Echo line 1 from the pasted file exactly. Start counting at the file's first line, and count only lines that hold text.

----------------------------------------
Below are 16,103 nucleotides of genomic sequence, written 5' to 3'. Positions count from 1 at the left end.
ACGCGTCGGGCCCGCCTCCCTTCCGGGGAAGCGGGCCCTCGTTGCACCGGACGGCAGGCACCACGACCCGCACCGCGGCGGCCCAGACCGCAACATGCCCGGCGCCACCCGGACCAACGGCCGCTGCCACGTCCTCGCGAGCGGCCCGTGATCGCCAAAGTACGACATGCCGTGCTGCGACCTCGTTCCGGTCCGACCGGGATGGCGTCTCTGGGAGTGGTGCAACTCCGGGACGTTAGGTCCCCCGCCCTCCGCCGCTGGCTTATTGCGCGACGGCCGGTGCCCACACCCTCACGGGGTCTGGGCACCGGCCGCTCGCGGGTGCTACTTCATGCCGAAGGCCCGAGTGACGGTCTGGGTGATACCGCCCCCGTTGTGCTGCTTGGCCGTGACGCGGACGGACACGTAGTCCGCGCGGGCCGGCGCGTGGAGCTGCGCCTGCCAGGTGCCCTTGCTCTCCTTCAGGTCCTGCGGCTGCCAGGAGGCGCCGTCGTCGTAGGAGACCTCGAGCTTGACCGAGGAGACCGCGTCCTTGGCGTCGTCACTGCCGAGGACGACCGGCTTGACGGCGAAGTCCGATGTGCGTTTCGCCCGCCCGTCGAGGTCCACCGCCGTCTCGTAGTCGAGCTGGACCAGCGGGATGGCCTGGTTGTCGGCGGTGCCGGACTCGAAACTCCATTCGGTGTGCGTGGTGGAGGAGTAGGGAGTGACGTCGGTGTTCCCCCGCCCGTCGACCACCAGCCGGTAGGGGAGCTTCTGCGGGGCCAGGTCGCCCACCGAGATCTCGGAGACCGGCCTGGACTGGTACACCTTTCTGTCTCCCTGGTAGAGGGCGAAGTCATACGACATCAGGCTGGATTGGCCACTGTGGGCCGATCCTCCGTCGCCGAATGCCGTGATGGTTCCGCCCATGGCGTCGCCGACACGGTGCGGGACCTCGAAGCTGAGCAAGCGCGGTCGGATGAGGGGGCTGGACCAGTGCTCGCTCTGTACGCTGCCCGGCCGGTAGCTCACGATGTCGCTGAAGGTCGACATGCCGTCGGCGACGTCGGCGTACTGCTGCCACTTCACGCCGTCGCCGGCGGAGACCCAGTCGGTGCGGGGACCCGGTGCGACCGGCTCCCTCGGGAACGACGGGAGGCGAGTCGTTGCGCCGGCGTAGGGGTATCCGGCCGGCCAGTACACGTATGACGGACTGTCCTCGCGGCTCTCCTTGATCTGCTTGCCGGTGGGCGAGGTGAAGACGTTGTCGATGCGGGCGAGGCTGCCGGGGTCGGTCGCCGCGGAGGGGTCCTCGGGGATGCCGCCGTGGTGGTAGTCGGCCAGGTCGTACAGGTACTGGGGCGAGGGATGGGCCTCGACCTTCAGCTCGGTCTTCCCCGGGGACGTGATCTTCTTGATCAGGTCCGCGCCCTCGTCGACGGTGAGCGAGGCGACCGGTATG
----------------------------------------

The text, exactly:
Below are 16,103 nucleotides of genomic sequence, written 5' to 3'. Positions count from 1 at the left end.